• Yes, on further reflection, my statement is somewhat inflammatory.  Sorry for that.

    I just take exception to the US notion that they are the wellspring of all the technological innovations, and by banning the export of tech to the world they can remain so.  In this world of globalization, we have to start looking at how to induce the rest of the world to join in the open source, and open sharing of ideas.  This is not to say that there's no room for commercial software.  At some point in a software life cycle it has to evolve to the point where people are paying for it, and thus expect certain level of support.

  • @Ellison

    I have to agree on the arrogance but disagree with your view, the average software engineer overseas are no different than the average domestic one. People are people it doesn't matter where they live, the idea that someone from country A is better than someone from country B is BS. People tell themselves things like that to make their often bias views on the world feel justified.


    The real issue here is people like Mr. iRobot CEO there cares more about money than they do the state of robotics. It’s not the he doesn’t think offshore programs can’t write their own code it’s just that it would take time. Time he sees as a change for U.S./European market (read as himself and his company only) to make money.  it slows down the spread and growth of technology but it’s the only way for large companies like Irobot to even exist at all.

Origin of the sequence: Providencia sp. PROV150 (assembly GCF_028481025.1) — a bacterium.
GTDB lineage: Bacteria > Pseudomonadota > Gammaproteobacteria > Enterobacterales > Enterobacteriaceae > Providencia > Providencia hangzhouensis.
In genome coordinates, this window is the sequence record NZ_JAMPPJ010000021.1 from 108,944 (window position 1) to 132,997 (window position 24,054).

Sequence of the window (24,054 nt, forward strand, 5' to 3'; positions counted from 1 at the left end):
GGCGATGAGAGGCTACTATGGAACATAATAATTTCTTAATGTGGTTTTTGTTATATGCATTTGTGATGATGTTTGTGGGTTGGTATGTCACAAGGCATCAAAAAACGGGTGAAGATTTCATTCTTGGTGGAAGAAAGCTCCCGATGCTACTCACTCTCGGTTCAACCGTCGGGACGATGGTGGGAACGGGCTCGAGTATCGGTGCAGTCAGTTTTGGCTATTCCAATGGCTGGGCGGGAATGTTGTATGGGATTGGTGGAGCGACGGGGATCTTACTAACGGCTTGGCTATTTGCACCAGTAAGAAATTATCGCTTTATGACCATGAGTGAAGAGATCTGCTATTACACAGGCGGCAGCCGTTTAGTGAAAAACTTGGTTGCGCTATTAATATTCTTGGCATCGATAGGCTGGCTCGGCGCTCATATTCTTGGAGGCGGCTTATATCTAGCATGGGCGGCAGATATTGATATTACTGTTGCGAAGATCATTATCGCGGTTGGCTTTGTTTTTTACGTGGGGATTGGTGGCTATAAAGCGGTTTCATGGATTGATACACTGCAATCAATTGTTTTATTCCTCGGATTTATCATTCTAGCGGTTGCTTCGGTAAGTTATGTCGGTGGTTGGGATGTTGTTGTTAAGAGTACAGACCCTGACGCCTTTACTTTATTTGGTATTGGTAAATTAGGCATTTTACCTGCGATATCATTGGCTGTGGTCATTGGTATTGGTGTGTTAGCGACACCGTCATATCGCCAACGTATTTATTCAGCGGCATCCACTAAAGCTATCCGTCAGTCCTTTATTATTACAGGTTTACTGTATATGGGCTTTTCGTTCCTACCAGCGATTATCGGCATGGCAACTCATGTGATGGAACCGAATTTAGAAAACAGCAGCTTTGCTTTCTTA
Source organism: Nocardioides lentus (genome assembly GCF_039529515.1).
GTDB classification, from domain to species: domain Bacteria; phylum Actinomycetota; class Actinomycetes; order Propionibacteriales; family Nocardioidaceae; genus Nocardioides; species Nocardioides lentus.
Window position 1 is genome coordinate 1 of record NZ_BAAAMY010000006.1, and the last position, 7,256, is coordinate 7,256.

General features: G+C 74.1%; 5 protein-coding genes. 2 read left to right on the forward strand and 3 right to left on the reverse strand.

It’s the problems all big corporations have with open source really.


    Robert’s view is he cares more about the science, the knowledge, that really all of humanity shares is more important. When everyone shares the knowledge anyone can start their own company anywhere in the world which means 1000’s of small companies and even more people pushing the field forwards.




  • Such arrogance.  Don't they realize that the average "offshore" software engineer can program circles around anyone domestic?  They're just not as good at self-promotion and BS, as the average Ph.D.